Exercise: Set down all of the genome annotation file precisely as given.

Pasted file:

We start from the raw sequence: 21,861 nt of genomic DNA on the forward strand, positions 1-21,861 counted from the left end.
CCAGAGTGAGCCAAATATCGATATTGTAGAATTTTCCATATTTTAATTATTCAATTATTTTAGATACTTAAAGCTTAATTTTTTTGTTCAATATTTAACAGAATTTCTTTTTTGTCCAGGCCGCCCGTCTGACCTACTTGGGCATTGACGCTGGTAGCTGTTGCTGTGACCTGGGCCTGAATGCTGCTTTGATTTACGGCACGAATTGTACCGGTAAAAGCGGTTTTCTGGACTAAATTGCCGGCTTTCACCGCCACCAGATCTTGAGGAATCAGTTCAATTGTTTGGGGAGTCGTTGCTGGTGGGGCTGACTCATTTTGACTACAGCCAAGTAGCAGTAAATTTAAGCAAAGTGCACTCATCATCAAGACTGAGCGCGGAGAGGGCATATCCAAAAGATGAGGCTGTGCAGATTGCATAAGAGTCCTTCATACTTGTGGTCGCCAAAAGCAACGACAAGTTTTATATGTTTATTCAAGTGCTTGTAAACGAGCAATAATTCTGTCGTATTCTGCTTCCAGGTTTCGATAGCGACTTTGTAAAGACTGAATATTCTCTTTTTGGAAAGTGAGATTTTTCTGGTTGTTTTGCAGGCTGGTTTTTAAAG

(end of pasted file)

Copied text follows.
We start from the raw sequence: 21,861 nt of genomic DNA on the forward strand, positions 1-21,861 counted from the left end.
CCAGAGTGAGCCAAATATCGATATTGTAGAATTTTCCATATTTTAATTATTCAATTATTTTAGATACTTAAAGCTTAATTTTTTTGTTCAATATTTAACAGAATTTCTTTTTTGTCCAGGCCGCCCGTCTGACCTACTTGGGCATTGACGCTGGTAGCTGTTGCTGTGACCTGGGCCTGAATGCTGCTTTGATTTACGGCACGAATTGTACCGGTAAAAGCGGTTTTCTGGACTAAATTGCCGGCTTTCACCGCCACCAGATCTTGAGGAATCAGTTCAATTGTTTGGGGAGTCGTTGCTGGTGGGGCTGACTCATTTTGACTACAGCCAAGTAGCAGTAAATTTAAGCAAAGTGCACTCATCATCAAGACTGAGCGCGGAGAGGGCATATCCAAAAGATGAGGCTGTGCAGATTGCATAAGAGTCCTTCATACTTGTGGTCGCCAAAAGCAACGACAAGTTTTATATGTTTATTCAAGTGCTTGTAAACGAGCAATAATTCTGTCGTATTCTGCTTCCAGGTTTCGATAGCGACTTTGTAAAGACTGAATATTCTCTTTTTGGAAAGTGAGATTTTTCTGGTTGTTTTGCAGGCTGGTTTTTAAAG